“GEOTAIL” is the name of the magnetosphere exploration satellite launched in July 1992 and now actively engaged in data acquisition. GEOTAIL is a coined word from “geo” meaning earth and “tail” from magnetotail. In science history books, we can find many cases of unexpected data triggering and facilitating new development of research. On a personal level, however, such cases are rare and uncommon. Indeed, just a few months ago I never would have dreamed that I would observe astrophysical gamma rays with GEOTAIL, and as a result, be pushed to the forefront of astronomy.
As its name suggests, the GEOTAIL project is intended to study the earth’s magnetosphere, in particular its tail, and was planned and developed jointly by the former Institute of Space and Astronautical Science (ISAS) and NASA. The important points in magnetosphere research are high-energy particles, the electromagnetic field and its fluctuations (waves and oscillations) as well as the plasma density, velocity and temperature in the magnetosphere. These observations have been almost perfectly performed by GEOTAIL.
Meanwhile, YOHKOH’s outstanding achievements in the solar corona and flare field (research neighboring magnetosphere research) are still fresh in the memory. Though plasma density and magnetic field strength differ by several orders of magnitude between the earth’s magnetosphere and the solar flare, it has been proved that the common physical process called “magnetic reconnection” governs both. Magnetosphere and solar-research groups in Japan, using data from GEOTAIL and YOHKOH satellites, played a decisive role in the advancement of the research. YOHKOH made remote-sensing observations with X-rays through gamma rays to study magnetic reconnection because, unlike GEOTAIL, it did not conduct in-situ observations.
GEOTAIL captured the solar flare’s gamma rays
The story begins five years ago, early in 2000. While I was watching data from the LEP, GEOTAIL’s plasma-observation instrument, consisting of ion and electron counters, I noticed that strange vertical stripes sometimes appeared on the data. The upper diagram in Fig. 1 shows the ion data from the LEP for 30 minutes from 11:40 to 12:10 (UT) on November 6, 1997. The vertical axis indicates the energy level of the ions while the horizontal axis shows time. The number of ions counted in corresponding time and energy levels is expressed in the artificial color. At that time, since GEOTAIL was in the plasma sheet of the magnetotail, the surrounding high-temperature ions were continuously rushed into the counter. The magnetotail is the earth’s tail, similar to that of comets, formed by the phenomenon whereby the earth’s magnetic field is blown by solar wind. In the center of the magnetotail, high-temperature plasmas reaching tens of millions deg. C (several keV) are confined and form a sheet-like structure called the plasma sheet.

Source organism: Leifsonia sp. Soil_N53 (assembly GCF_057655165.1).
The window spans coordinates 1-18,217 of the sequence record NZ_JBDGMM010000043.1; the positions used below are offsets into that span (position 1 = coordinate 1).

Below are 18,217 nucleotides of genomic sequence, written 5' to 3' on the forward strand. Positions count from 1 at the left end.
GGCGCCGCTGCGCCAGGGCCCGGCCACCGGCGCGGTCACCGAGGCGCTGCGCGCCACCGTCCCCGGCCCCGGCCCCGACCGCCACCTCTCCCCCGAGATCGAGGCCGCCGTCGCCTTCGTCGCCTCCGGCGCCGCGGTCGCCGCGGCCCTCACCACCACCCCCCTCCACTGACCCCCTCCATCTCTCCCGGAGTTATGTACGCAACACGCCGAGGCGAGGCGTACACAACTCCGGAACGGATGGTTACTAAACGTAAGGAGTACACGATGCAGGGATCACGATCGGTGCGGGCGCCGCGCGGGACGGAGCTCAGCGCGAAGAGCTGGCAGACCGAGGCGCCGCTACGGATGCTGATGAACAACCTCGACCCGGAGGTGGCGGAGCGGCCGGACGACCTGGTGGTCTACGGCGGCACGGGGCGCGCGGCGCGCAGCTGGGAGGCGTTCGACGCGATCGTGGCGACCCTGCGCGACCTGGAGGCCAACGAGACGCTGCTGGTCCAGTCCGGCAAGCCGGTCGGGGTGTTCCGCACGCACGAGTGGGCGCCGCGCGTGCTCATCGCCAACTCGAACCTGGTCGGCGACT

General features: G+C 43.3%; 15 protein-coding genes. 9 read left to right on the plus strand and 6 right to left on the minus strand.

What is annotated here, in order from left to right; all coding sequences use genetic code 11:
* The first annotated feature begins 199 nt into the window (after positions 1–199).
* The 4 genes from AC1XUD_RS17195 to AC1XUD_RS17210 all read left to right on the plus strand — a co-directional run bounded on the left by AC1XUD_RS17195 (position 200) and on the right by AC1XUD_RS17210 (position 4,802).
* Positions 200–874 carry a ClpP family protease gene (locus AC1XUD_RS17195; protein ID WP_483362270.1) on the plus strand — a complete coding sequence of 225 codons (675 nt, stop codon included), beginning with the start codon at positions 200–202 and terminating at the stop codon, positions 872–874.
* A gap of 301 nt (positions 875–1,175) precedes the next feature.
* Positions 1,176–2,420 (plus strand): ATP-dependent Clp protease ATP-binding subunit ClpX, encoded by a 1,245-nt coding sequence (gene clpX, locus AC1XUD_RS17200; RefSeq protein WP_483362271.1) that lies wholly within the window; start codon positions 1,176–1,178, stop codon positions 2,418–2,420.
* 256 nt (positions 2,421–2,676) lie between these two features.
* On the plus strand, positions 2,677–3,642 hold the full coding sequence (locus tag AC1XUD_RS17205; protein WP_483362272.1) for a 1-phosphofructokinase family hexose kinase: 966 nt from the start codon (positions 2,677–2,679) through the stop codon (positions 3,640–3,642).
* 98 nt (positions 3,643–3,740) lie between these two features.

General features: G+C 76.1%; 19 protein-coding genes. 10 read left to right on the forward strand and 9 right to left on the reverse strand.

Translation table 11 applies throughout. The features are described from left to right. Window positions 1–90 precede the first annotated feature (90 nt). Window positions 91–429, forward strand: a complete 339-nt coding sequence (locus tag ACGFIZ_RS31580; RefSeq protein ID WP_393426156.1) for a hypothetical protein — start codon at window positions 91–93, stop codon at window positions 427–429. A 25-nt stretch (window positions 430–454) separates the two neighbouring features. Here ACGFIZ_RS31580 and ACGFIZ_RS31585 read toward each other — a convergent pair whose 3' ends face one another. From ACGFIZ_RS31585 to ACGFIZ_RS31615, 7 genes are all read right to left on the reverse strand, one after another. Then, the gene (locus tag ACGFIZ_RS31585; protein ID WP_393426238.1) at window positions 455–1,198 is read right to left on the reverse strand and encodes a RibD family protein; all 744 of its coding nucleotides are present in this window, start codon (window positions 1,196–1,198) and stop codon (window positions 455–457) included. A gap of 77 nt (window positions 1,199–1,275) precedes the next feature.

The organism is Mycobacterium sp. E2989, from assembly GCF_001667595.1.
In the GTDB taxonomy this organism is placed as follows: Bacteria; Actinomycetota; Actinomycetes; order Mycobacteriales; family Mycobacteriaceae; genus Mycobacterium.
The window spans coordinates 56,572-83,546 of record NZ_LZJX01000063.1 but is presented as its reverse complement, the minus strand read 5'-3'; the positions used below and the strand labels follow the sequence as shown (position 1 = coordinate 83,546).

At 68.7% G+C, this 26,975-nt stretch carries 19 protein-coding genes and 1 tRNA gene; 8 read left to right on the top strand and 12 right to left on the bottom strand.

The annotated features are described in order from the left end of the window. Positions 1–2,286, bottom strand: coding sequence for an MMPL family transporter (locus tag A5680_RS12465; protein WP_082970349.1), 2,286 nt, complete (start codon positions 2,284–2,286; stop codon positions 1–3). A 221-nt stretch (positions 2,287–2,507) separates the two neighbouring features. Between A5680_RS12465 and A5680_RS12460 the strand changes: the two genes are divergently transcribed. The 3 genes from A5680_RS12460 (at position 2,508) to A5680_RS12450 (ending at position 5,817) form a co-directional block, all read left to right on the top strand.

In the figure, the plasma sheet is seen as a colored belt extending horizontally between 0.2 to 10keV. The color changes over time suggest that the amount of ions varies. In the center of the diagram at about 11:53 to 11:55, we can see a vertical stripe colored in blue, yellow and red. If this is caused by ions, it means that there is an ion-burst event with a wide energy range extending from the minimum 0.02keV, the lower measurable limit, to the maximum 40keV. No such event, however, has been recorded before.
While I was examining the credibility of the LEP data, I found data on gamma-ray photons (HXT/H) observed by YOHKOH at the same time (lower graph in Fig. 1). YOHKOH observed the increase in number of photons at the same time as the vertical stripe appeared in the upper figure. The data from YOHKOH was due to an ultra-large solar flare at a class of X 9.4. By investigations made by Yasuhiro Takei, a graduate student at that time, we found many cases where vertical stripes similar to the above were seen in LEP observations due to large solar flares (>X3). Further, with detailed comparison of data from the LEP and YOHKOH, it was proved that the LEP data’s vertical stripe represents the intensity of gamma-ray photons over 50keV (note that the energy scale on the vertical axis in the upper diagram in Fig. 1 is not applicable to the gamma ray).
LEP sensitivity is low for gamma rays, under about 1/1,000 compared to instruments used exclusively for gamma-ray measurement. Such instruments, however, spend much time without seeing the Sun because they are often in the earth’s shadow. On the other hand, since GEOTAIL flies 10 to 30 earth radii away from the earth’s center, the period flying in the earth’s shadow is negligible, allowing it to watch the Sun almost continuously. Thus, GEOTAIL was able to provide solar-flare researchers with data on solar gamma rays, even when data from other instruments were lacking.
Then, early in 2005, when we were about to end solar gamma-ray observations with LEP because the number of flares was decreasing along with a decline in solar activity, it happened.